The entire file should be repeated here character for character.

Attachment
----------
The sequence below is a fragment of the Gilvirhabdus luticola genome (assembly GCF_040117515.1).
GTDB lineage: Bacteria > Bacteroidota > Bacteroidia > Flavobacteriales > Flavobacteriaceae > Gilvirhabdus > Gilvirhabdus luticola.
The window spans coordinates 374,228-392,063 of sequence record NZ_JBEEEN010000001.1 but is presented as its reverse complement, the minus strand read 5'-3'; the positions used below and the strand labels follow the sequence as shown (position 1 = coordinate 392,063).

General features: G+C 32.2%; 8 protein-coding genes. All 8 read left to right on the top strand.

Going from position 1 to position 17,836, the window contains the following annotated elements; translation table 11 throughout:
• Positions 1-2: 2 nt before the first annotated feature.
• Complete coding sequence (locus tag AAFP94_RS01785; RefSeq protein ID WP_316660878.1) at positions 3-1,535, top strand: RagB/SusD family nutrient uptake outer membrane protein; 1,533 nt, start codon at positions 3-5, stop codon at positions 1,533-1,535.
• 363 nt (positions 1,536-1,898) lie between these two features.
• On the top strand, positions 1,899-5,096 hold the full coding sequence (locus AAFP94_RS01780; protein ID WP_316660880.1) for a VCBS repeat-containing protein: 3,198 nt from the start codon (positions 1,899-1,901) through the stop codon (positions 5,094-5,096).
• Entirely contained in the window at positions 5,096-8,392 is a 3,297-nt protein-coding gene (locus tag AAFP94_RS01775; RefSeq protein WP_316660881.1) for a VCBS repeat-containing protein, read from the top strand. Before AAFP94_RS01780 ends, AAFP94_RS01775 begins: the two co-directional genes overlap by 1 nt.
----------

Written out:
The sequence below is a fragment of the Gilvirhabdus luticola genome (assembly GCF_040117515.1).
GTDB lineage: Bacteria > Bacteroidota > Bacteroidia > Flavobacteriales > Flavobacteriaceae > Gilvirhabdus > Gilvirhabdus luticola.
The window spans coordinates 374,228-392,063 of sequence record NZ_JBEEEN010000001.1 but is presented as its reverse complement, the minus strand read 5'-3'; the positions used below and the strand labels follow the sequence as shown (position 1 = coordinate 392,063).

General features: G+C 32.2%; 8 protein-coding genes. All 8 read left to right on the top strand.

Going from position 1 to position 17,836, the window contains the following annotated elements; translation table 11 throughout:
• Positions 1-2: 2 nt before the first annotated feature.
• Complete coding sequence (locus tag AAFP94_RS01785; RefSeq protein ID WP_316660878.1) at positions 3-1,535, top strand: RagB/SusD family nutrient uptake outer membrane protein; 1,533 nt, start codon at positions 3-5, stop codon at positions 1,533-1,535.
• 363 nt (positions 1,536-1,898) lie between these two features.
• On the top strand, positions 1,899-5,096 hold the full coding sequence (locus AAFP94_RS01780; protein ID WP_316660880.1) for a VCBS repeat-containing protein: 3,198 nt from the start codon (positions 1,899-1,901) through the stop codon (positions 5,094-5,096).
• Entirely contained in the window at positions 5,096-8,392 is a 3,297-nt protein-coding gene (locus tag AAFP94_RS01775; RefSeq protein WP_316660881.1) for a VCBS repeat-containing protein, read from the top strand. Before AAFP94_RS01780 ends, AAFP94_RS01775 begins: the two co-directional genes overlap by 1 nt.